Bottom Line: Swiss billionaire Jean Claude Gandur’s Oryx Petroleum Corp. could hit it big again in property adjacent to its key acreage in Kurdistan, Northern Iraq, and we should know for sure with new drilling over the next three months.
Analysis: In early June, we detailed Oryx for you in an in-depth report because we see a huge opportunity here. Now Oryx is coming up again on our radar as it prepares to drill over the next three months at its Banan site, which it believes could have identical reserves to its primary asset in Kurdistan, Demir Dagh. So far, geological studies show the two could be a joined structure, which would give Oryx one of the largest pile of assets in Kurdistan. Demir Dagh holds about 160 million barrels of proved and possible oil reserves, plus 200 million contingent resources. All told in Kurdistan, Oryx has 65% interest in the Hawler license area (the location of the Demir Dagh and Banan fields) and a 45% interest in the Sindi Amedi exploration license area, operated by Perenco, with oil expected to come online in 2015. It’s paying an average of about $11.5 million to drill a well.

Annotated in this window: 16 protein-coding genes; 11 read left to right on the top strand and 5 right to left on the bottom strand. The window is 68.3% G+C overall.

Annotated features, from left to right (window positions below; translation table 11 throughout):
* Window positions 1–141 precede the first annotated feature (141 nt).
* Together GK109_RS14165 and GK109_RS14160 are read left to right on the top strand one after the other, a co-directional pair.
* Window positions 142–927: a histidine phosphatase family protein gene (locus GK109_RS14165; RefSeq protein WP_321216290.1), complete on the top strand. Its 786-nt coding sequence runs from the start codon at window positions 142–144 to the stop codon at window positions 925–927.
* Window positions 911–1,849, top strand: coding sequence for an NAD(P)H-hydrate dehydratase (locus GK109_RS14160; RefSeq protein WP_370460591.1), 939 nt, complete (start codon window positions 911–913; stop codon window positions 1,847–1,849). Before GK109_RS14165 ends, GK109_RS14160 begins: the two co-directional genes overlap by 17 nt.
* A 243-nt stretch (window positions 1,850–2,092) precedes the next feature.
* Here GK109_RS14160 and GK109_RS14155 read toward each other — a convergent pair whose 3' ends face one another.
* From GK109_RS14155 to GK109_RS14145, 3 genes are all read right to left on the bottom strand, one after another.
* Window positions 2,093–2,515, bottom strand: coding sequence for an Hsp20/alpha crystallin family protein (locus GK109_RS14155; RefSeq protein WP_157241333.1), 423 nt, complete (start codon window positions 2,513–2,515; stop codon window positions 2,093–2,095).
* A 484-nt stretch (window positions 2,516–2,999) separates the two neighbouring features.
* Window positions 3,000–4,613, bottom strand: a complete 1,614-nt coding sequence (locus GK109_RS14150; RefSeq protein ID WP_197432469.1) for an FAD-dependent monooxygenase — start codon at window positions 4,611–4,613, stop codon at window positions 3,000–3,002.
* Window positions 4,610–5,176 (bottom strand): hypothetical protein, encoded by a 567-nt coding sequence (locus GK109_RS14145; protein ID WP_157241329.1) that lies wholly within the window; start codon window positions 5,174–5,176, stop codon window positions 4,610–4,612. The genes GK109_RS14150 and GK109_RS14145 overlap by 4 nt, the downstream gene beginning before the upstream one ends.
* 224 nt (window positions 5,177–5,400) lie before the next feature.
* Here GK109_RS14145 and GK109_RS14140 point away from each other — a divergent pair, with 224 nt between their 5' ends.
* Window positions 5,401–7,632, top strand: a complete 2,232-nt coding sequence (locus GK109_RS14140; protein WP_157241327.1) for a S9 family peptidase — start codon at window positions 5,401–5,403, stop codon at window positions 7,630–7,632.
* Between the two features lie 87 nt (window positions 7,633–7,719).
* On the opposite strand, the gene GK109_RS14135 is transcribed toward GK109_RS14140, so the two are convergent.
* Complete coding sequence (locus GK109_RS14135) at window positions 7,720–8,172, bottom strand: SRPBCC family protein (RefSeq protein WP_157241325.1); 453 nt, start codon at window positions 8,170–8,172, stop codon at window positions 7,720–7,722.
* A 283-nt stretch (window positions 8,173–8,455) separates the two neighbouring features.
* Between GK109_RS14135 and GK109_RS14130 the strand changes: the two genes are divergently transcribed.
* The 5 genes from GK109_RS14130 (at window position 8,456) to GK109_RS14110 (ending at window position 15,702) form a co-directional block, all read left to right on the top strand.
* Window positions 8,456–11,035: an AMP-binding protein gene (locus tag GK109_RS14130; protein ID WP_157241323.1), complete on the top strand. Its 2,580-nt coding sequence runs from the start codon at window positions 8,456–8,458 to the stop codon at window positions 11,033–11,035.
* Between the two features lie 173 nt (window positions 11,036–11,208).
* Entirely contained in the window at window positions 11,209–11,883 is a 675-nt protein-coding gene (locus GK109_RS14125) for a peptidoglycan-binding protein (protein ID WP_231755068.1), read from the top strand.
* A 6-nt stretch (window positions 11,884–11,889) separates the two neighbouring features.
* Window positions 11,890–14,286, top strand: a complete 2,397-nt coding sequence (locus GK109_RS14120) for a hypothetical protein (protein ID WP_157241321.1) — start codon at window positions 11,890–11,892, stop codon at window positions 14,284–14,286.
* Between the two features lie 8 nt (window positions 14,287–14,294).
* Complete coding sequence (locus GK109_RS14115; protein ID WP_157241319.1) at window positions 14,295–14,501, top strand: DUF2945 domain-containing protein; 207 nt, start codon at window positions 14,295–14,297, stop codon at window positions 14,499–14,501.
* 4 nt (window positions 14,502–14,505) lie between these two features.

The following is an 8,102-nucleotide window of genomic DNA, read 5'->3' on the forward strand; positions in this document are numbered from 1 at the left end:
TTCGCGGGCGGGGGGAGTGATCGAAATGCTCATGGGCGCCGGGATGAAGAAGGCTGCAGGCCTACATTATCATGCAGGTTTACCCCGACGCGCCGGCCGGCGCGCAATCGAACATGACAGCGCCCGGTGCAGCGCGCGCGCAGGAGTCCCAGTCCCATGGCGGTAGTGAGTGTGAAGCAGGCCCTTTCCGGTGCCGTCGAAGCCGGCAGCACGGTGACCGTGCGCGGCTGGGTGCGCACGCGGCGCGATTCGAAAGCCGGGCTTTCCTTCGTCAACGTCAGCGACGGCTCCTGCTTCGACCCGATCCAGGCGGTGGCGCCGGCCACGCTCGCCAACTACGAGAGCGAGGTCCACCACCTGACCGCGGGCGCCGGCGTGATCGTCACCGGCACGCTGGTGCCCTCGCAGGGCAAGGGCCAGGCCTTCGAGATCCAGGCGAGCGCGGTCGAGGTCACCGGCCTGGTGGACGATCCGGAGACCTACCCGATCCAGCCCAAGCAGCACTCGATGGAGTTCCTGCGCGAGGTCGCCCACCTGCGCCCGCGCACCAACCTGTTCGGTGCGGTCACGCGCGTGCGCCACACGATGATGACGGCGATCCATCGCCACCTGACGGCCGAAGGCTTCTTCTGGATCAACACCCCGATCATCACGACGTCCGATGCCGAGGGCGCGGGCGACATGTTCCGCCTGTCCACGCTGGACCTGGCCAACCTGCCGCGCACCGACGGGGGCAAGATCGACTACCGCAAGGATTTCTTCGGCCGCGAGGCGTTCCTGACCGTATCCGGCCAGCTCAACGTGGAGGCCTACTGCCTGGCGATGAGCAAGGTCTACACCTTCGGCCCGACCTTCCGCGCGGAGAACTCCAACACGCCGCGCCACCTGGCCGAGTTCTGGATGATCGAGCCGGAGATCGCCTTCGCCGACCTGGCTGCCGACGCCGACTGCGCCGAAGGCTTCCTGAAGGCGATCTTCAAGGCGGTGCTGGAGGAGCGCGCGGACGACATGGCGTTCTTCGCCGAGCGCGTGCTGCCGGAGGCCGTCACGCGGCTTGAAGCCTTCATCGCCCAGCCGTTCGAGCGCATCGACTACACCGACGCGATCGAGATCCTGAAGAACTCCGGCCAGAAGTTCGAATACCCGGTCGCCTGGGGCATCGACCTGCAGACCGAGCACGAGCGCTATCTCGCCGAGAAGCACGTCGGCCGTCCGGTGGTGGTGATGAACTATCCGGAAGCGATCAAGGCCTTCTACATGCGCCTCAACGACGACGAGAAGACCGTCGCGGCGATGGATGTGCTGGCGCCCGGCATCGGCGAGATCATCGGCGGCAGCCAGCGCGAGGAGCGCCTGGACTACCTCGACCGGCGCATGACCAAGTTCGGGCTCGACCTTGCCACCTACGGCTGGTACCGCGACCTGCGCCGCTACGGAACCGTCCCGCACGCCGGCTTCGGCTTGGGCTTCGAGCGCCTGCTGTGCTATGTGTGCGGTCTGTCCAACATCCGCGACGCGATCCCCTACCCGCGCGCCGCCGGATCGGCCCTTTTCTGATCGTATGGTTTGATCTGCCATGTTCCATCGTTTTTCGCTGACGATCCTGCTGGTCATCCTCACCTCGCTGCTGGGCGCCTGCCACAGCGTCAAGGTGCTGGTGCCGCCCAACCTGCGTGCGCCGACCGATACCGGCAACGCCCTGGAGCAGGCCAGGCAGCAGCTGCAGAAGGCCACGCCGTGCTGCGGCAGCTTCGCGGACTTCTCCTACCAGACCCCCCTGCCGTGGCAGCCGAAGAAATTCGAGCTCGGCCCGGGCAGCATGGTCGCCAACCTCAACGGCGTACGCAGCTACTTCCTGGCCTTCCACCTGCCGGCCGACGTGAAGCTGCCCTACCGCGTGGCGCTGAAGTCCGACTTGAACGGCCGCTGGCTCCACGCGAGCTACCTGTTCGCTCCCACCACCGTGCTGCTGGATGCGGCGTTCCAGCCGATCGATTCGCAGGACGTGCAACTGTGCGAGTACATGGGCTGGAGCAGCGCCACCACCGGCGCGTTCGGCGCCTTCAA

Recommendation: Get in on Oryx while you still can. It’s Canada’s youngest publicly traded oil and gas company, but it’s hitting the ground running. It’s great now, but if the Banan site proves similar to Demir Dagh, it will be even better, but by then it might be too late to get in while the company is undervalued. The company’s got cash on hand, too, for drilling. In Early June, Oryx (which is an upstream division of AOG), generated $250 million with a public offering of 17% of its shares. So far, Oryx has 143 billion barrels of proven oil reserves. And there is also the precedent: Gandur claim to oil fame is his 2008 sale of Addax Petroleum to China’s Sinopec for $7.2 billion. Oryx is his second-time-around calling card.